After dodging closed streets, I and my kids unloaded boxes of recycled to-go containers and shiny plastic doodads rescued from the landfill, gathered generously by Trina. We marched (and rode a bike) in the parade with their respective schools, and we ended up at a table on the grass at the parade, where William Mutch was staffing a table where children were making UFOs and aliens out of those recyclables. We had a display of aliens and spaceships made at the Craft Night and artfully arranged by Trina. Using those as examples (or ignoring them entirely!), children braided yarn, stuck on tape, stuffed prescription bottles and ice cream containers, stuck stickers and bottle caps, and created amazing worlds of their own imagination. A few of the creatures and vehicles below. We were calling it Junkology (thanks, Elliot!) and having a blast of it.

Thanks to William Mutch, Roy Kornbluh, Peter Ruddock, Vanessa Warheit and Trina Lynn-Wilson for making this happen, and to all the children and parents for making this event out of this world!

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Holiday Share Faire coming to Cubberley Sunday December 14!

We were saddened by the closure of Common Ground, a place where we once shared stories and goods and ducked inside to say hi or buy a little something. Alas, no more, but we have a temporary home for our sharing expos – along with a new name.

The Holiday Share Faire will be at Cubberley Community Center this year, in room H6, on the side of the Charleston Shopping Center (Piazza’s) and in the back near the Friends of the Palo Alto Library booksale, right next door to the Cubberley Artists’ Open Studios. It will be a busy afternoon, starting at 1pm.

Food and beverages will be outside, along with fun demos like solar ovens and music. Massage, yoga, garden tips, succulents, wreath-making, kids’ area, storytime, and more are on the offering from local experts who will guide you through.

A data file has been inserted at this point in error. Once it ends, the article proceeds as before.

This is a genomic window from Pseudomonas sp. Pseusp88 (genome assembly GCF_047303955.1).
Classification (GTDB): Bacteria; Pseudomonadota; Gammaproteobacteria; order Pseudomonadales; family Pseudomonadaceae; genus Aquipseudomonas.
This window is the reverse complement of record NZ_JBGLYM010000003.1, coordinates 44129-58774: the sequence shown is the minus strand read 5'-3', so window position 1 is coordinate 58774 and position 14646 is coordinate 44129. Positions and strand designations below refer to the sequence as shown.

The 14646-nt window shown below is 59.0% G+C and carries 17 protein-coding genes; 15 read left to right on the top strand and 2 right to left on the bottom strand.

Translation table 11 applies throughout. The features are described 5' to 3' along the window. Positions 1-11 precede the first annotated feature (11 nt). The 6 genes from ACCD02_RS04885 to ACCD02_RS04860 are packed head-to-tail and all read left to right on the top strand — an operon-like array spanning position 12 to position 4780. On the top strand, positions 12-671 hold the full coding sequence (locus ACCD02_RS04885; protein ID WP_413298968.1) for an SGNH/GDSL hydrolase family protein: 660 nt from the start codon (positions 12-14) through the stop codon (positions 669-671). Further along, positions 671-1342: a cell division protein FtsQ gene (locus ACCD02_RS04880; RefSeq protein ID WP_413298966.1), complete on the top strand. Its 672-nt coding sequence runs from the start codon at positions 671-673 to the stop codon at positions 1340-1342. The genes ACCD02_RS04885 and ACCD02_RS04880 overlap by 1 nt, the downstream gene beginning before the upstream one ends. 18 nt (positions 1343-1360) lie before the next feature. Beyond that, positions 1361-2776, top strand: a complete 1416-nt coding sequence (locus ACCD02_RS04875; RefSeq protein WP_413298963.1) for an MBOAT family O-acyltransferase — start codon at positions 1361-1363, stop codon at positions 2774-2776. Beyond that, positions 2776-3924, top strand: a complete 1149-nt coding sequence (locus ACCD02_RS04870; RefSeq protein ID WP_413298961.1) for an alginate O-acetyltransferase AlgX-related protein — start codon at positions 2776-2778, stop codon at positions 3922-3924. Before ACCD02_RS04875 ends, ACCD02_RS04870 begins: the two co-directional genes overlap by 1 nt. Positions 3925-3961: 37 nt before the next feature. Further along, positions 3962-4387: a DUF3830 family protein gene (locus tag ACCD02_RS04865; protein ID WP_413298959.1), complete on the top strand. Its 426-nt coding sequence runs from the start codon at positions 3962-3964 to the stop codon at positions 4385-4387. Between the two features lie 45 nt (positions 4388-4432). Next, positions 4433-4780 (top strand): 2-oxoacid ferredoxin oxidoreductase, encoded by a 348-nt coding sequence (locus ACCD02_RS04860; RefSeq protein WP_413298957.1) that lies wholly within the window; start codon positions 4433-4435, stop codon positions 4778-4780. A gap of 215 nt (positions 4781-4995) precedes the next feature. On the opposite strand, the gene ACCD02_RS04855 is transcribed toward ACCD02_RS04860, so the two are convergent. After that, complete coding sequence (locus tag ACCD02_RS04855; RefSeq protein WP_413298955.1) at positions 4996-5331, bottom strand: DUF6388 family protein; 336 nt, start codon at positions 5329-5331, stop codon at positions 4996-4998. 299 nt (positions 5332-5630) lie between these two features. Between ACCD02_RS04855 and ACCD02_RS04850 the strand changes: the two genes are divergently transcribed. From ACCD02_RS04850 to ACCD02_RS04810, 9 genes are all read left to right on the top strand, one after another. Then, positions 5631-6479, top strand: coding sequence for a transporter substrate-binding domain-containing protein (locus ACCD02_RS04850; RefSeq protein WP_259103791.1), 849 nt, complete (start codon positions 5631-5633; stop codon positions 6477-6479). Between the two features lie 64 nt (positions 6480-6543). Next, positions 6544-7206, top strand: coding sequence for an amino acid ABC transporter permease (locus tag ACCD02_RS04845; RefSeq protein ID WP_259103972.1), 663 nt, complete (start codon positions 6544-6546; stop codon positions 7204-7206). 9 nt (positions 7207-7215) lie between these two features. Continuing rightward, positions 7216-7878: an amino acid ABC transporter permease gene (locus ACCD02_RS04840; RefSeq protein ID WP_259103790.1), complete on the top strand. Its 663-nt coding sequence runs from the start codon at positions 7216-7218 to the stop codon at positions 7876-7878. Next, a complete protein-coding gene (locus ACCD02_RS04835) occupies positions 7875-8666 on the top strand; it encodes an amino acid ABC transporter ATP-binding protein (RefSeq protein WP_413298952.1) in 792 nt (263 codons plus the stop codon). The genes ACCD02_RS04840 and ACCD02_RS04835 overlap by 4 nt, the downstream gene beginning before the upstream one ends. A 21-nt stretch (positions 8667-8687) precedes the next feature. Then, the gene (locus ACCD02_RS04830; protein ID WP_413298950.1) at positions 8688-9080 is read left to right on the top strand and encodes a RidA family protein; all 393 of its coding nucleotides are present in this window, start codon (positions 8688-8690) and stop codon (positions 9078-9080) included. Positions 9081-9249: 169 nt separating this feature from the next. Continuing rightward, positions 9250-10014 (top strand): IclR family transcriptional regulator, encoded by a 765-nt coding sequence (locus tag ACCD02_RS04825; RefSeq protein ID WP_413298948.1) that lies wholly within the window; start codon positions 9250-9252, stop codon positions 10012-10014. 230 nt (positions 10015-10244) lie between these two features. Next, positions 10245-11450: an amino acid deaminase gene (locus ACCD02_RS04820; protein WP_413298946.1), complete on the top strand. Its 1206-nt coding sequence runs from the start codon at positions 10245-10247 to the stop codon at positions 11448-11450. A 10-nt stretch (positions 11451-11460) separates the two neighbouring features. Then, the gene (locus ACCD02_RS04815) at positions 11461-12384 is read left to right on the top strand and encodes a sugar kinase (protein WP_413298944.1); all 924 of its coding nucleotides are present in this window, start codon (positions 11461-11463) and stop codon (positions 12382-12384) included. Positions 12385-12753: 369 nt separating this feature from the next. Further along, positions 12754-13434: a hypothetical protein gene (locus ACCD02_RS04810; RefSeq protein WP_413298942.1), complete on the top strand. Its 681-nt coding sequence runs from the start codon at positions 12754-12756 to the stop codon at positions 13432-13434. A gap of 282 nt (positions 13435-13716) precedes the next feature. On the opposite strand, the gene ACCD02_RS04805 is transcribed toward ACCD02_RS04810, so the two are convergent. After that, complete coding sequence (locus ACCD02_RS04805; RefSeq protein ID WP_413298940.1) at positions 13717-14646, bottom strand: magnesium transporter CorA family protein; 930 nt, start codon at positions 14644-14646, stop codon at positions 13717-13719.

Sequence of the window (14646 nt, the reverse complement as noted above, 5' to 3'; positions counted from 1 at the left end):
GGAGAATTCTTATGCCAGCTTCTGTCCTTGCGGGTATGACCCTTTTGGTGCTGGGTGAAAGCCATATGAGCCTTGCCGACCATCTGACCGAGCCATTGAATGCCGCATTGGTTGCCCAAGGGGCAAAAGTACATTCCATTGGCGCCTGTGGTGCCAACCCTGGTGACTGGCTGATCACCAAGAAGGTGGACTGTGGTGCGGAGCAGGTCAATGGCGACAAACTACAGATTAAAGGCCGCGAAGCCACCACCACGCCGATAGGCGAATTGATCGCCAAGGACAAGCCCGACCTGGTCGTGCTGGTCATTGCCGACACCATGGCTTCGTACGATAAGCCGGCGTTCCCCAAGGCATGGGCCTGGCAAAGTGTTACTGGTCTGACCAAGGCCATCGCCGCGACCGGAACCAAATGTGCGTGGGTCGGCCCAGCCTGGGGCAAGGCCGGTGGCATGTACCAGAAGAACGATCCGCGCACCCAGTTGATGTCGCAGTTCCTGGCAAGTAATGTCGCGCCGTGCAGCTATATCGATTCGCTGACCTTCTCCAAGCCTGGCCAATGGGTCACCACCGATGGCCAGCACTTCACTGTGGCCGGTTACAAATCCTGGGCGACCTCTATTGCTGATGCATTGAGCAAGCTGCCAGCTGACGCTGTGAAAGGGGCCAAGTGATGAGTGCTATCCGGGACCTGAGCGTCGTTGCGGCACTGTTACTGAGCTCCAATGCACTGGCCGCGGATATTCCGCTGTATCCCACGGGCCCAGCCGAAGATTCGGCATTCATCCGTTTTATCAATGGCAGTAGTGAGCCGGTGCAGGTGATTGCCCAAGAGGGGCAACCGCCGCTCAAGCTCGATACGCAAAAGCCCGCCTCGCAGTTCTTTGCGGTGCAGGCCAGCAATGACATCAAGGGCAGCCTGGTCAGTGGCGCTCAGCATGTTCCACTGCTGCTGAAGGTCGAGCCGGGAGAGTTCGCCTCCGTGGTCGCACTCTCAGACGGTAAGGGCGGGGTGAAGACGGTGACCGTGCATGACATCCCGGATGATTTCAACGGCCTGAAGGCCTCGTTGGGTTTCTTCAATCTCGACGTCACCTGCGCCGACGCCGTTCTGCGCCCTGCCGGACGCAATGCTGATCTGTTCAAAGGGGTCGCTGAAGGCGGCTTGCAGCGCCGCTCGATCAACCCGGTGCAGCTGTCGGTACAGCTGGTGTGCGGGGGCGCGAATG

If you bring or need goods, stations will hold books, clothes, crafts, garden produce, toys, and holiday decorations as well. The whole family is welcome, and we recommend taking public transportation (bus 32, 35, 88, 104) or biking to this accessible place. Rain will not cancel the indoor and covered portions.

More information about this event and others, and sponsors at

Join us and share with us – just look up, there might be mistletoe on the door!

Fun and frenzy at the Fall Sharing Expo

You never can tell what might happen at a sharing expo! We have many planned events, but sometimes the less planned are wonderful surprises as well.

This fall’s Expo was no exception. Last Sunday (September 21), we gathered in the parking lot behind the Common Ground store for sharing skills, goods, and more. On the lineup were water-saving techniques and ideas for home and garden, plus kids’ activities, grain grinding, community organizers, and music.

We started with signage – a new banner made by those who attended Craft Night, along with signs and William Mutch’s handmade permanent wooden name tag. My son and daughter handed them out, along with regular name tags. In the meantime, Caryll-Lynn and David Neighbors Helping Neighbors had set up a tent of info and boxes for collecting extra food, Nick Turner of Deep Nature Gardens displayed beautiful pots that were mini ecosystems of themselves, Wendy Hediger from Zero Waste Palo Alto demonstrated green cleaning alternatives and Anna Ravenscroft pulled out her gleaming white grain grinder to demonstrate grinding wheat, corn, kamut, and even lentils. My ancient coffee-turned wheat grinder sat by its side looking a little sheepish.


Herb Moore had long since set up his music station – visitors were soon playing found items like tuna cans and mason jars. Willi Paul hung up a giant poster of the water cycle and childrenchildren, including mine, started right away coloring it in. Marianne Mueller was having animated discussions with her colorful and super low water plants for the garden. William Mutch was at the Permaculture cafe talking about ways to make gardens drought – resistant. All this was planned, and it was all lovely.

I sat down and decorated a few arms and hands with cooling henna designs. The goods share was going strong too – lamps and toys and books and clothes and plants came in and wandered off.


Then we had: surprise sweet and crunchy and savory snacks brought by Expo benefactors (with water served in Zero Waste Party Pack cups). Copies of Potter the Otter. Extra comfy chairs left out to use. William lead storytime for the kids with a leisurely reading of The Lorax. My children (were those mine?) were quiet and focused. Children sat together coloring. People shared their own fascinating stories and histories and asked how they could help.


A little after 3:30: Leftovers were donated and carried away. Tables put away. Last conversations dragged on and goodbyes were cheerful. Promises and hopes and enthusiasm for next time!